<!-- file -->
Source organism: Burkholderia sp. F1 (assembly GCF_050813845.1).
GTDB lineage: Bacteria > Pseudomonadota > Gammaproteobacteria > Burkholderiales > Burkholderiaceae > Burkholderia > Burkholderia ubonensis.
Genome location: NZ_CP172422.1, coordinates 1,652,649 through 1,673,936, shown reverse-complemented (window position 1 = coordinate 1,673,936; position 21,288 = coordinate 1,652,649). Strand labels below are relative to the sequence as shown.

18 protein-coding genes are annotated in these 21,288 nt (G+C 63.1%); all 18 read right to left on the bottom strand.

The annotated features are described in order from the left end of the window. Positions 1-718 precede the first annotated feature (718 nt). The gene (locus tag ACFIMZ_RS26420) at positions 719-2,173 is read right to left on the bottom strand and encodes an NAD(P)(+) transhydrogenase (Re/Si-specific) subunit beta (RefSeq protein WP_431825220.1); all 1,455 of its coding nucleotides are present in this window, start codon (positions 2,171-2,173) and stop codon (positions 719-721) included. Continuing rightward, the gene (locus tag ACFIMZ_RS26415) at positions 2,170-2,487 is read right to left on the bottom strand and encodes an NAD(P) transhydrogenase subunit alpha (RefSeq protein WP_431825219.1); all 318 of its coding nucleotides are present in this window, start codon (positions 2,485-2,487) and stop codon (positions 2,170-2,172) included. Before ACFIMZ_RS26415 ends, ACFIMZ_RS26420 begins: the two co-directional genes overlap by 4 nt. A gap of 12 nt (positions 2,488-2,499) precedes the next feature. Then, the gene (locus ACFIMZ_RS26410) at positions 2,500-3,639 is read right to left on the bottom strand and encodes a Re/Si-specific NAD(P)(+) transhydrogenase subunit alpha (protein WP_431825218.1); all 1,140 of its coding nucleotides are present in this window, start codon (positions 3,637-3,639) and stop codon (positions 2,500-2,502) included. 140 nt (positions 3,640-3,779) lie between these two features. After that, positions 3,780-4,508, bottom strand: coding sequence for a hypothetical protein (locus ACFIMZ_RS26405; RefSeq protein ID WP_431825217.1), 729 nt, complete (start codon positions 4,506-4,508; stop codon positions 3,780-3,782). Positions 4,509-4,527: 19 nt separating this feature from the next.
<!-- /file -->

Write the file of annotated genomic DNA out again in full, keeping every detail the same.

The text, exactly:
Source organism: Burkholderia sp. F1 (assembly GCF_050813845.1).
GTDB lineage: Bacteria > Pseudomonadota > Gammaproteobacteria > Burkholderiales > Burkholderiaceae > Burkholderia > Burkholderia ubonensis.
Genome location: NZ_CP172422.1, coordinates 1,652,649 through 1,673,936, shown reverse-complemented (window position 1 = coordinate 1,673,936; position 21,288 = coordinate 1,652,649). Strand labels below are relative to the sequence as shown.

18 protein-coding genes are annotated in these 21,288 nt (G+C 63.1%); all 18 read right to left on the bottom strand.

The annotated features are described in order from the left end of the window. Positions 1-718 precede the first annotated feature (718 nt). The gene (locus tag ACFIMZ_RS26420) at positions 719-2,173 is read right to left on the bottom strand and encodes an NAD(P)(+) transhydrogenase (Re/Si-specific) subunit beta (RefSeq protein WP_431825220.1); all 1,455 of its coding nucleotides are present in this window, start codon (positions 2,171-2,173) and stop codon (positions 719-721) included. Continuing rightward, the gene (locus tag ACFIMZ_RS26415) at positions 2,170-2,487 is read right to left on the bottom strand and encodes an NAD(P) transhydrogenase subunit alpha (RefSeq protein WP_431825219.1); all 318 of its coding nucleotides are present in this window, start codon (positions 2,485-2,487) and stop codon (positions 2,170-2,172) included. Before ACFIMZ_RS26415 ends, ACFIMZ_RS26420 begins: the two co-directional genes overlap by 4 nt. A gap of 12 nt (positions 2,488-2,499) precedes the next feature. Then, the gene (locus ACFIMZ_RS26410) at positions 2,500-3,639 is read right to left on the bottom strand and encodes a Re/Si-specific NAD(P)(+) transhydrogenase subunit alpha (protein WP_431825218.1); all 1,140 of its coding nucleotides are present in this window, start codon (positions 3,637-3,639) and stop codon (positions 2,500-2,502) included. 140 nt (positions 3,640-3,779) lie between these two features. After that, positions 3,780-4,508, bottom strand: coding sequence for a hypothetical protein (locus ACFIMZ_RS26405; RefSeq protein ID WP_431825217.1), 729 nt, complete (start codon positions 4,506-4,508; stop codon positions 3,780-3,782). Positions 4,509-4,527: 19 nt separating this feature from the next.